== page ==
My client was the Donor Committee for Enterprise Development (DCED). I have worked closely with this organisation and its members (i.e., international donor and development agencies engaged in private sector development) over a number of years. Most of my work is with the DCED Business Environment Working Group.
Most business environment reform programmes focus on reforms that affect the general conditions for private enterprise growth. These are sometimes referred to as “horizontal reforms” because they typically affect all businesses. However, there has been an observable trend in recent years toward sector-based or “vertical reforms”, which focus on a specific sector or sub-sector. The challenge was to explore the work agencies were doing to support vertical business environment reforms and to better understand the ways this differs in practice from horizontal reforms. The DCED was interested in learning if there were differences in approach and what the good practices in this field are.
I undertook a review of agency programmes designed to support sector-focused business environment reform. Four sectors were examined, each with a particular perspective on the issues facing sector development and reform: pharmaceuticals sector (focusing on the local production of essential medicines), the renewable energy sector (focusing on the generation and distribution of on-grid-renewable energy, such as solar, wind and tidal power), mining and small-scale suppliers (focusing on the development of small-scale suppliers to mining activities), and horticulture, specifically fruit and vegetables.
Four key questions guided the review:
- What specific elements of the business environment should be addressed to improve sector performance?
- How are these reforms pursued?
- Are there good examples of targeted reforms in the selected sectors?
- What actions should key stakeholders (i.e., government, business, donors) take when promoting reforms that will improve sector performance?
This was largely a desktop review of documents and a survey of people who have experience in business environment reform in the selected sectors and sub-sectors. Most respondents were identified by the sponsoring agencies. These people were a mix of specialists from development agencies, government policy makers and industry representatives. In some cases, respondents submitted a completed questionnaire; in other cases respondents were interviewed via telephone or Skype. Typically, these interviews ran for one hour each.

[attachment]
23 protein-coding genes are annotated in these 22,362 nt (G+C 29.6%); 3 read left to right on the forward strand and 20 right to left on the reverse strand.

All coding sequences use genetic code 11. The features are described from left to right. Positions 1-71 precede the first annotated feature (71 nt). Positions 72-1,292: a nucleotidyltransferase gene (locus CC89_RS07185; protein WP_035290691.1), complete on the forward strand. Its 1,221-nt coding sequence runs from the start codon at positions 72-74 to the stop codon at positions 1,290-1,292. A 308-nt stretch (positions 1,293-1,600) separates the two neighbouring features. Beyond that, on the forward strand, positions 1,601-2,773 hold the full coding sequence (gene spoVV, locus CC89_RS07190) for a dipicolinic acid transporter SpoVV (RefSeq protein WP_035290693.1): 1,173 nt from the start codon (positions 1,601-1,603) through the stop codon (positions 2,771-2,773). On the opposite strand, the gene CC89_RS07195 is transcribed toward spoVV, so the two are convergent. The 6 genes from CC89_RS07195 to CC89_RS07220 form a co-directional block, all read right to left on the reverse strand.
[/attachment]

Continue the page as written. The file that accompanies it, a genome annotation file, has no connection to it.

I presented a draft technical report in Copenhagen, Denmark, which was discussed by sector specialists and DCED members. This provided a general validation of the research findings. The report was then revised, and second report prepared providing guidance to agencies on best practices in this field.
In the first instance, the technical report provided the evidence used to produce the guidance document. The guidance document has been adopted by the DCED and provides official advice to agencies on how best to support sector-based business environment reform. I have been the principle author of a series of guidance documents produced by the DCED. These documents present a multi-agency perspective on how best to support and monitor business environment and investment climate reform programmes.
Focusing on a new field of research in a topic such as this requires a high-degree of consultation with agencies. It was important to select a range of different sectors to achieve a diverse spread of experiences and to ensure participants were committed to the findings of the research.
It can be difficult to ensure the research findings, and the guidance that stems from these findings, are based on evidence. It may be easy to make general statements about policy, but focusing on the role policy has played, for example, takes deeper investigation.View more Case studies